Cake Shop

The sunset melds with the dimly lit ambiance of the cafe. Every so often, there’s a sound of a cup being picked up, then put back down. Every so often, a fork taps a plate.

He looks around, his eyes never staying on one point. There is no room for prolonged eye contact. But the only one suspicious of him is himself. He doesn’t want to stand out, but he doesn’t want to look out of place. He wants to check a mirror, but a whole crowd’s worth of eyes could begin judging him at any moment. There is no room for chance. The only companion he has is subtlety.

He looks down at the table, staring into the reflection of the spoon. A little more distorted than usual, but still dashing. His shoulders fall, and a breath is relieved.

He makes another pass at the door. Nothing new, but the creeping shadow of a tall building warns of impending doom. Nighttime always calms him, but today, he was tapping his foot. It’s not weird to be alone, he reassures himself. A hardened veteran of loneliness. An impenetrable barrier. Nothing’s going to pierce through that before the first date.

He orders ice cream. A mistake, he realizes, as the waitress sets the plate of vanilla ice cream down. He’s starting without her. What does that mean in a relationship? He tried tracing back to all those forum posts, and all those tips from those pickup artists.

But it had already been fifteen minutes. More like ten, but he likes playing the victim. And right now, the victim was feeling a little more justified in his decision. If she sees the melted ice cream, it’ll make her feel bad. It’ll make her see the destruction she’d caused. ‘Fifteen minutes,’ he’d say. If she sees that he’d already finished the ice cream, it’ll represent the fleeting nature of his love.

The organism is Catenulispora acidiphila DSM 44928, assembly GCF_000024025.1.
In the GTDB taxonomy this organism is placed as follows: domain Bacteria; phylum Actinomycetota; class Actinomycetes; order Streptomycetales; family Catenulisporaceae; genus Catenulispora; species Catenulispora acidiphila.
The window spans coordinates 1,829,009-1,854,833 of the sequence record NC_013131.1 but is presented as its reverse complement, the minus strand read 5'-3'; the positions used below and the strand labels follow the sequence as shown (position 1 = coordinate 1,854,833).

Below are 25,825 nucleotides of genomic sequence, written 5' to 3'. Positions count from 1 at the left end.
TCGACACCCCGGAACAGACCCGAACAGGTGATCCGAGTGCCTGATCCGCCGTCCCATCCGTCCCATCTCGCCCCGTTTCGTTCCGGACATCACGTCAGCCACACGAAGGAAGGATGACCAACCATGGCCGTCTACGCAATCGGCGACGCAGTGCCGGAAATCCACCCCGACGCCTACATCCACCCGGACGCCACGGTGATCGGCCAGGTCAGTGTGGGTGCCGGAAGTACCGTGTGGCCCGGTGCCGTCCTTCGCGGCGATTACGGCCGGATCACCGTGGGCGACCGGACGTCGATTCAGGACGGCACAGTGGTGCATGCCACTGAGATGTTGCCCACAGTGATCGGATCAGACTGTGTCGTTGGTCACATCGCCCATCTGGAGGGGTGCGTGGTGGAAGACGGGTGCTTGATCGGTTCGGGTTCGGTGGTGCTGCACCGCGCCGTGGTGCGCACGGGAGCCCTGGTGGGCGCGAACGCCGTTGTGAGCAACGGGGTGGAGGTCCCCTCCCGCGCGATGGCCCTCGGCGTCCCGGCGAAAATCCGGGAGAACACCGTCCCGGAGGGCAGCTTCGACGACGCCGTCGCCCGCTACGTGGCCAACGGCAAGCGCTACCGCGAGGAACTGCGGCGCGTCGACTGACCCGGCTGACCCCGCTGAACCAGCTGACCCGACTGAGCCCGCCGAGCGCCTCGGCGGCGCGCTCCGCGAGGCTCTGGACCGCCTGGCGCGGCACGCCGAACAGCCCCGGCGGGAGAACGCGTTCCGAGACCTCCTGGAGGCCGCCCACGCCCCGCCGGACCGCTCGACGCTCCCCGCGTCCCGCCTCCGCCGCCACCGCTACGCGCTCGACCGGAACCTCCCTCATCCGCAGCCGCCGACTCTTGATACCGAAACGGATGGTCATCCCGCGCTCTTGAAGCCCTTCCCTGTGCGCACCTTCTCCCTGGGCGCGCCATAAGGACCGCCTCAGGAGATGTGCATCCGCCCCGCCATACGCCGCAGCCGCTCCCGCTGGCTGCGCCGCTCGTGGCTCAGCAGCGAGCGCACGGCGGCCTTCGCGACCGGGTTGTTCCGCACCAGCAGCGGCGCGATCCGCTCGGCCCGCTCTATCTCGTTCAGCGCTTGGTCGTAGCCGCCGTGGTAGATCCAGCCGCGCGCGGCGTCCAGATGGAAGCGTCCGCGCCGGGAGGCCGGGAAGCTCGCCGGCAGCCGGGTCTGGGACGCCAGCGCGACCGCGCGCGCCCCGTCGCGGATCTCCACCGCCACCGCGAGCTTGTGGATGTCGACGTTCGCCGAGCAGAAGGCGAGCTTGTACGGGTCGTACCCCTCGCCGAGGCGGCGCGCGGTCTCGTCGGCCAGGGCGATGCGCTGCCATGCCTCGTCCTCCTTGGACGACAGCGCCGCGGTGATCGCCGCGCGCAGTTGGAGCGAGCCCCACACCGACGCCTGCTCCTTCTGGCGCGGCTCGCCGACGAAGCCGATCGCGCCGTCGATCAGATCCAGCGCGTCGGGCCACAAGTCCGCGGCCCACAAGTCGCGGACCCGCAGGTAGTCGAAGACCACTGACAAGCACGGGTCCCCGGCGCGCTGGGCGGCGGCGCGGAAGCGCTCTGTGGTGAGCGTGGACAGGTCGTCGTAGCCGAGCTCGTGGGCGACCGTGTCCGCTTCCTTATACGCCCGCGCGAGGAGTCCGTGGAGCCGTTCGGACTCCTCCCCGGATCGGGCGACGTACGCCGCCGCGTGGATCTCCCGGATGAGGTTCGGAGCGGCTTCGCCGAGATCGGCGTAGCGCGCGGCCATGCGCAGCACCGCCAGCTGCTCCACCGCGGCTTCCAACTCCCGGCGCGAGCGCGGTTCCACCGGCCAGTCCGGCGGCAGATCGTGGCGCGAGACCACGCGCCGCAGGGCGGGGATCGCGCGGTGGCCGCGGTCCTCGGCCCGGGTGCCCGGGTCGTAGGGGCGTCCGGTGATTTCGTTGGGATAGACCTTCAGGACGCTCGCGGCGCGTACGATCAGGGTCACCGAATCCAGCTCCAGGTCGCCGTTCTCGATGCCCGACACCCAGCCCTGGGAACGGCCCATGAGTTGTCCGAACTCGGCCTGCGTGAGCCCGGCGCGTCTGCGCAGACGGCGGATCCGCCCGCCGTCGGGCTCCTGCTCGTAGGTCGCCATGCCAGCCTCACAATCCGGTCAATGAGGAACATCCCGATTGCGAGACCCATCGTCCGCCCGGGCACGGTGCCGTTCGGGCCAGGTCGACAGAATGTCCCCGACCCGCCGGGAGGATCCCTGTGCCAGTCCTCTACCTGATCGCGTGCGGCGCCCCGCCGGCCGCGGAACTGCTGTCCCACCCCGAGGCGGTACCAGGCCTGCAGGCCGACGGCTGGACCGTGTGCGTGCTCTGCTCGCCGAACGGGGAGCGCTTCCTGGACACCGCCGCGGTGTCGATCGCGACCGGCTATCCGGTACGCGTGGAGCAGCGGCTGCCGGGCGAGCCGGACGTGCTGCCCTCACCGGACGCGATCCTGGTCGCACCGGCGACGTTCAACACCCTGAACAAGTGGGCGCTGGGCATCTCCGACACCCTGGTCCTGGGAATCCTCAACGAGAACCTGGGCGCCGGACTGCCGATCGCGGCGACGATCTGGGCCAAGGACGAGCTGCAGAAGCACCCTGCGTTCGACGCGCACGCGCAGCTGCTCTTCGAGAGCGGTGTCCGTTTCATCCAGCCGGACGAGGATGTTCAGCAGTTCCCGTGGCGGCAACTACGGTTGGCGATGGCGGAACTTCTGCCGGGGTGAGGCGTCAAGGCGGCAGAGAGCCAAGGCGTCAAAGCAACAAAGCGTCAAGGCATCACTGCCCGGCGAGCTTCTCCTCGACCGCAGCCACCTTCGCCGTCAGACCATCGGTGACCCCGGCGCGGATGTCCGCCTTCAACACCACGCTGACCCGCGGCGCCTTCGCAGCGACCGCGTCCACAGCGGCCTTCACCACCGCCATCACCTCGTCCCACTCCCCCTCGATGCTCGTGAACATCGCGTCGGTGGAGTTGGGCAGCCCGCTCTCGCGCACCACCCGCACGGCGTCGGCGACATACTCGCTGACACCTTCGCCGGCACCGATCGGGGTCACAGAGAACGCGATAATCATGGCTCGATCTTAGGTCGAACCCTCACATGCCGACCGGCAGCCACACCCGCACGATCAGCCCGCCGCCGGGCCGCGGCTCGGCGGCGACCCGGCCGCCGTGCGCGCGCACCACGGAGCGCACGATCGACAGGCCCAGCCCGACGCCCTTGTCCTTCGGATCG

In both cases, she’d be the one playing as the “bad guy.” Does he want to start doing that, though? Does he –

A chilly draft. The door jingled, and a red-faced woman came bursting through. Not a moment’s hesitation for his wave. Not a moment’s hesitation to accept her. There goes the so-called “victim.”

“Sorry,” She began, through wheezing breaths. “I couldn’t – I – I’m sorry.” An apology, right from the start. Two apologies, actually! No excuse, no bargain – simple, and to the point.

She looked longingly at him, begging through her eyes.

“Y-yeah, that’s alright.” He couldn’t fight back. “Just, uh, sit down.” He waved over the waitress, and let his date have the menu.

She doesn’t take it. She pushes it back. “I’ll have what he’s having.”

He widens his eyes. There’s nothing that prepared him for this. He doesn’t know what to say. He doesn’t know what more he could possibly do. He’s infatuated already – he’s already imagined happy futures together. He’s already imagined a beach house proposal, and her hair billowing in the wind.

He remembers that she’s real. She’s not some imaginary ideal. She’s real.

Oh shit, he’s rhyming in his own thoughts.

She’s sitting in front of him. This is his one chance. But he’s got nothing to say. He’s got nothing on his mind; nothing for his stupid lips to move for. He’s got nothing except light breathing. No small chat. No banter. No light jab. No interests that he knows of. He’s only got himself. Right. Himself. An introduction.

“You’re beautiful.” Wow. What an introduction!


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